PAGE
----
MGA to introduce new player protection guidelines

The MGA plans to introduce five markers of harm.
The MGA plans to introduce five markers of harm.

The Maltese regulator plans to introduce detailed guidelines following a consultation this month.

Malta.- The Malta Gaming Authority (MGA) has announced that it will introduce “detailed player protection guidelines” for its licensees. It’s launching a closed consultation on the proposal, with submissions open until October 14.

The regulator proposed to amend the Malta Player Protection Directive (Directive 2 of 2018) to introduce five markers of harm that licensees will be obliged to consider to determine effective measures and processes to detect and address problem gambling. There are also provisions relating to real-money reinforcement and staff training.

It said the measures were the result of advice from an expert in the field and the findings of MGA research through its Responsible Gaming Unit and familiarisation visit. The proposals will be published for review on the closed consultation section of the MGA’s website. Only current MGA licensees will be able to make submissions.

It said it was “in the process of conducting detailed research and garnering expert experience to serve as the foundation for the eventual publication of such guidelines”.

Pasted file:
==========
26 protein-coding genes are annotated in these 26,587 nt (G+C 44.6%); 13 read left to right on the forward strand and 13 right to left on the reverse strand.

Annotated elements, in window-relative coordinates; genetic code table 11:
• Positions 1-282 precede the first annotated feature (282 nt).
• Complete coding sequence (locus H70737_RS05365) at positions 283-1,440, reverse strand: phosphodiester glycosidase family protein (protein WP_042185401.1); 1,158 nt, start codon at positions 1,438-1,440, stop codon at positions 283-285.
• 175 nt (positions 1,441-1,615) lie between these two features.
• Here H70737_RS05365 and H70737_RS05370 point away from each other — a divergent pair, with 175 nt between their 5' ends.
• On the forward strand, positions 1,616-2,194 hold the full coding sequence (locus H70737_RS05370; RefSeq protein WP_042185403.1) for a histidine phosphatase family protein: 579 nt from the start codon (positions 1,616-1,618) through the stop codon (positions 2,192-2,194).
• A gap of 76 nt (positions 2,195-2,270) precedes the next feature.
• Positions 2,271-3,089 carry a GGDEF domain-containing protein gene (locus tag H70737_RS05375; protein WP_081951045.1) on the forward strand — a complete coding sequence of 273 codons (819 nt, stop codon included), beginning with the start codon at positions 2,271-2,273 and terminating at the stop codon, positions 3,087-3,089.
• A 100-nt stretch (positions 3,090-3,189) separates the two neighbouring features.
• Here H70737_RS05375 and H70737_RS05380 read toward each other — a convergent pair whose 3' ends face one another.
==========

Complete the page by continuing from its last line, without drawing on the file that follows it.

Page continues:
The MGA has also reminded licensees of its requirements to submit agreed-upon procedures reports explaining their procedures for holding player funds and potential winnings.

The declarations must be submitted to the MGA within one hundred and eighty (180) days from the end of the licensee’s financial year. However, the MGA accepted that the first round of declarations, which should have been submitted by June 30, may instead be submitted by October 31 to allow sufficient time for the licensees and practitioners to adjust to these new requirements.

MGA cancelled fewer licences in 2021

The Malta Gaming Authority (MGA) has published its annual report for 2021. The report shows that the regulator cancelled seven licences in 2021, fewer than in 2021 (12) and in 2019 (14). Moreover, the regulator didn’t suspend any licences in 2021. That compares to three suspensions in 2020 and 11 in 2019.

However, the number of warnings and administrative penalties issued increased. The MGA issued 31 penalties in 2021, up from 28 in 2020 and 24 in 2019, and 64 warnings, down from 70 in 2020 but well over the 20 warnings issued in 2019.

The MGA also said that it believed its work had helped to get Malta removed from the FATF grey list of untrustworthy jurisdictions in June.

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